A couple of headlines are spotlighting the ongoing woes of 2 groups in China’s auto sector, with domestic brands and new energy vehicle makers both showing signs of difficulty. In the former category, reports that former domestic high-flyer Chery is closing one of its biggest Beijing dealerships spotlight the broader woes of domestic car brands that are losing share to better-run foreign rivals. In the latter category, another media report is showing that new energy vehicle sales were largely insignificant in the first 4 months of the year, even though they did notch major gains over 2013.
Neither of these trends is particularly new, though the latest headlines show that the patterns are likely to continue for a while longer. The gradual decline of domestic brands dates back for at least the last 2 years, and follows an earlier rapid rise for names like Chery, BYD (HKEx: 1211; Shenzhen: 002594) and Geely (HKEx: 175) on strong demand for their lower-cost cars from China’s emerging middle class. But failure to crate exciting new models, and a slowing auto market have hurt the domestic brands that are rapidly losing market share to the big international names.
Chery has been one of the worst performing of the domestic brands, and this week media reported the company recently shuttered a Beijing outlet that was once its best performing dealership in China. (English article) The dealership in the Yayuncun auto market posted several major milestones in Chery’s early rise, becoming the company’s first outlet to post 100 units in monthly sales and later the first to reach the 1,000 vehicle mark.
But Chery and other domestic brands have suffered in big cities like Beijing in the last 2 years, as local governments limit the number of new vehicle sales and also enforce stricter emission standards to tackle pollution and road congestion. An official from the Yayuncun auto market said citywide car sales in Beijing were down 9 percent in May, even though they rose 8.5 percent nationally for the month.
At the same time, he said, domestic brands now account for just about 7-8 percent of sales now at Yayuncun, or about half their levels from previous years. The downward trend for domestic brands is likely to continue for at least the next year or two, and I suspect that Chery may be one name that ultimately disappears or is greatly reduced in size by the time the trend finally reverses.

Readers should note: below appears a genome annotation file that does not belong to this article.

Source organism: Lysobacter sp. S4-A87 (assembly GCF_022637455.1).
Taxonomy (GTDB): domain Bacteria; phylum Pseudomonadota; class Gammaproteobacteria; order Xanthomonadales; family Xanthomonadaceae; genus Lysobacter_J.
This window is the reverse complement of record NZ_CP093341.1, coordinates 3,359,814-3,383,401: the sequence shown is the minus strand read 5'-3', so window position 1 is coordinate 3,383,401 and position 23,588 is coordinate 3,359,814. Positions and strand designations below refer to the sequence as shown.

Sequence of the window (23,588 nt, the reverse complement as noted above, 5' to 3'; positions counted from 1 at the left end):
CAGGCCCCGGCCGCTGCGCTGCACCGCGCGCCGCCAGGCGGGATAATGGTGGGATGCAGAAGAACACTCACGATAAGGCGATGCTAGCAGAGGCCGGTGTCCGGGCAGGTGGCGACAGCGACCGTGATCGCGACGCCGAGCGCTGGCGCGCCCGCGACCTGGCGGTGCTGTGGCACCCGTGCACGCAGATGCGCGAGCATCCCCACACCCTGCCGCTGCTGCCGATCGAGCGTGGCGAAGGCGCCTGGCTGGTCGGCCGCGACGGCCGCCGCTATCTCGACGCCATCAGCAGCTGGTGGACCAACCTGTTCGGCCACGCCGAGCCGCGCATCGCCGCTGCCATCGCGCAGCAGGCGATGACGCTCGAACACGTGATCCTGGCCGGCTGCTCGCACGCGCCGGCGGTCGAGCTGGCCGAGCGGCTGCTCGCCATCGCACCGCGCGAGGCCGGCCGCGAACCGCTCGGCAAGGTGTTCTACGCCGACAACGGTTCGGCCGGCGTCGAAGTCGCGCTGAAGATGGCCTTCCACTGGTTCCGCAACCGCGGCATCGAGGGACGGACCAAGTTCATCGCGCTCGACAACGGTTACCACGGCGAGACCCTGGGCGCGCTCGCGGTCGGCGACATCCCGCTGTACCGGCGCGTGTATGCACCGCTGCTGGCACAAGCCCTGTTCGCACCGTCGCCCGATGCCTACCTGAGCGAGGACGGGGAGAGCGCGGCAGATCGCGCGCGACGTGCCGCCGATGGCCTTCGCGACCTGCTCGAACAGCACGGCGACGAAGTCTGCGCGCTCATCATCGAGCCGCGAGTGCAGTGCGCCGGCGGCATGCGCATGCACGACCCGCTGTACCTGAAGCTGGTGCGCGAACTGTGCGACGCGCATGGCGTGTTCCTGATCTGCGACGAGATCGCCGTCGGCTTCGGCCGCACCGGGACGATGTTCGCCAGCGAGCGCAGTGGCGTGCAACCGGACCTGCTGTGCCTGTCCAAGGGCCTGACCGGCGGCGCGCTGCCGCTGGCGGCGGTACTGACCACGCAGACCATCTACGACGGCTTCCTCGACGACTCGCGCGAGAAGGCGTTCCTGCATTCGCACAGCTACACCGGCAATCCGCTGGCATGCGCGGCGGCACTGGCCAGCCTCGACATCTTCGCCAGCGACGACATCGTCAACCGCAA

Meantime, local media were trying to accentuate the positive when they reported that China’s new energy vehicle sales rose 10-fold in the first 4 months of this year. (Chinese article) That figure caught my attention, but then I read further into the reports and saw that even after the huge jump just 10,000 new energy vehicles were sold in China in January through April, averaging a meager 2,500 per month.
Adding further gloom to the picture, the vast majority of vehicles were purchased by fleet operators of taxis and buses. Within the larger figure, half of all sales were for buses, while another 40 percent were for taxis. Only 1,000 vehicles sold in the first 4 months were for consumer-use plug-in electric models. That doesn’t bode well for the mass consumer market, which will need to improve significantly for China to meet its ambitious goals for new energy vehicle sales.
The electric vehicle (EV) market has received some good news in the last few months, mostly from US hotshot Tesla (Nasdaq: TSLA), which has energized the sector with several sharp publicity campaigns and other new initiatives to popularize its technology. (previous post) But Tesla’s cars are squarely aimed at the very high end of the market, and its initiatives are unlikely to boost the broader market where mainstream consumers are still highly skeptical of the technology. These latest figures show the industry isn’t going anywhere quickly in China, and it could still be years before the market finally starts to take off.
Bottom line: A new retreat by Chery in Beijing and new energy vehicle sales figures for the first four months of 2014 show domestic brands and electric cars continue to struggle to find an audience.